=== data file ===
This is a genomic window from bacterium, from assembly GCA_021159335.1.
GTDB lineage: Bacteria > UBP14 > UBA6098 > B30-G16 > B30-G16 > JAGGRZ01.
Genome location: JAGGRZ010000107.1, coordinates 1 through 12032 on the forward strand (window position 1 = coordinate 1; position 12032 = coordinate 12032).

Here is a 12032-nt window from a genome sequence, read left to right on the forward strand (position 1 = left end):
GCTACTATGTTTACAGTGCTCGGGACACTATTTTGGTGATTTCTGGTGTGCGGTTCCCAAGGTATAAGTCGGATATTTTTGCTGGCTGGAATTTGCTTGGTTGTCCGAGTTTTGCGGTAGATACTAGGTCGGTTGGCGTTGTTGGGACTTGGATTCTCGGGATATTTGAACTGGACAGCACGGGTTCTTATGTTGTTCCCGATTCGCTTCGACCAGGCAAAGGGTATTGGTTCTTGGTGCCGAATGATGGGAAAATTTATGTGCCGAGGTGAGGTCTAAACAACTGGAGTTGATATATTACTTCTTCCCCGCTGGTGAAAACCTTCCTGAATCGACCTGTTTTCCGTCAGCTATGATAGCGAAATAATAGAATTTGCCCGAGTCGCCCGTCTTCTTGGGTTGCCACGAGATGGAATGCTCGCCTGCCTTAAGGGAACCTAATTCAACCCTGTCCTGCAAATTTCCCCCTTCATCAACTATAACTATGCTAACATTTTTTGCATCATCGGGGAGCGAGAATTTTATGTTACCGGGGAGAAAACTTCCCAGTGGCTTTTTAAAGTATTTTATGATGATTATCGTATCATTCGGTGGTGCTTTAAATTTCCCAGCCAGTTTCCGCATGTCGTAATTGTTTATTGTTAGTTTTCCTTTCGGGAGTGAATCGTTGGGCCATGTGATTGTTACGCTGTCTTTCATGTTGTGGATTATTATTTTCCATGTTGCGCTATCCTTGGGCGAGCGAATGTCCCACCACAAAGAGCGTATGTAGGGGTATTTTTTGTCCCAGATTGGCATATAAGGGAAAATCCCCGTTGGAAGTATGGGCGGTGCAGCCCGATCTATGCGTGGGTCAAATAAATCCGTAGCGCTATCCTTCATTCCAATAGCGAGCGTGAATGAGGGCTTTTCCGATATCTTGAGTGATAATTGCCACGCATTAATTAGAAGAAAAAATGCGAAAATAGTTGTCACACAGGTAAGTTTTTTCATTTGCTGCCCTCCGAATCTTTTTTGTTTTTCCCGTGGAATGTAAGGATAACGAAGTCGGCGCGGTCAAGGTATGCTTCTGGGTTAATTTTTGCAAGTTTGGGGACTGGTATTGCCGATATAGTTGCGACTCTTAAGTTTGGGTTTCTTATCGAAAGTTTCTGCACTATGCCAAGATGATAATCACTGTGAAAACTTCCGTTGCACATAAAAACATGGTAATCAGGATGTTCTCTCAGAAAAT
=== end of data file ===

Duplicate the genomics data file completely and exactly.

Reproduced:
This is a genomic window from bacterium, from assembly GCA_021159335.1.
GTDB lineage: Bacteria > UBP14 > UBA6098 > B30-G16 > B30-G16 > JAGGRZ01.
Genome location: JAGGRZ010000107.1, coordinates 1 through 12032 on the forward strand (window position 1 = coordinate 1; position 12032 = coordinate 12032).

Here is a 12032-nt window from a genome sequence, read left to right on the forward strand (position 1 = left end):
GCTACTATGTTTACAGTGCTCGGGACACTATTTTGGTGATTTCTGGTGTGCGGTTCCCAAGGTATAAGTCGGATATTTTTGCTGGCTGGAATTTGCTTGGTTGTCCGAGTTTTGCGGTAGATACTAGGTCGGTTGGCGTTGTTGGGACTTGGATTCTCGGGATATTTGAACTGGACAGCACGGGTTCTTATGTTGTTCCCGATTCGCTTCGACCAGGCAAAGGGTATTGGTTCTTGGTGCCGAATGATGGGAAAATTTATGTGCCGAGGTGAGGTCTAAACAACTGGAGTTGATATATTACTTCTTCCCCGCTGGTGAAAACCTTCCTGAATCGACCTGTTTTCCGTCAGCTATGATAGCGAAATAATAGAATTTGCCCGAGTCGCCCGTCTTCTTGGGTTGCCACGAGATGGAATGCTCGCCTGCCTTAAGGGAACCTAATTCAACCCTGTCCTGCAAATTTCCCCCTTCATCAACTATAACTATGCTAACATTTTTTGCATCATCGGGGAGCGAGAATTTTATGTTACCGGGGAGAAAACTTCCCAGTGGCTTTTTAAAGTATTTTATGATGATTATCGTATCATTCGGTGGTGCTTTAAATTTCCCAGCCAGTTTCCGCATGTCGTAATTGTTTATTGTTAGTTTTCCTTTCGGGAGTGAATCGTTGGGCCATGTGATTGTTACGCTGTCTTTCATGTTGTGGATTATTATTTTCCATGTTGCGCTATCCTTGGGCGAGCGAATGTCCCACCACAAAGAGCGTATGTAGGGGTATTTTTTGTCCCAGATTGGCATATAAGGGAAAATCCCCGTTGGAAGTATGGGCGGTGCAGCCCGATCTATGCGTGGGTCAAATAAATCCGTAGCGCTATCCTTCATTCCAATAGCGAGCGTGAATGAGGGCTTTTCCGATATCTTGAGTGATAATTGCCACGCATTAATTAGAAGAAAAAATGCGAAAATAGTTGTCACACAGGTAAGTTTTTTCATTTGCTGCCCTCCGAATCTTTTTTGTTTTTCCCGTGGAATGTAAGGATAACGAAGTCGGCGCGGTCAAGGTATGCTTCTGGGTTAATTTTTGCAAGTTTGGGGACTGGTATTGCCGATATAGTTGCGACTCTTAAGTTTGGGTTTCTTATCGAAAGTTTCTGCACTATGCCAAGATGATAATCACTGTGAAAACTTCCGTTGCACATAAAAACATGGTAATCAGGATGTTCTCTCAGAAAAT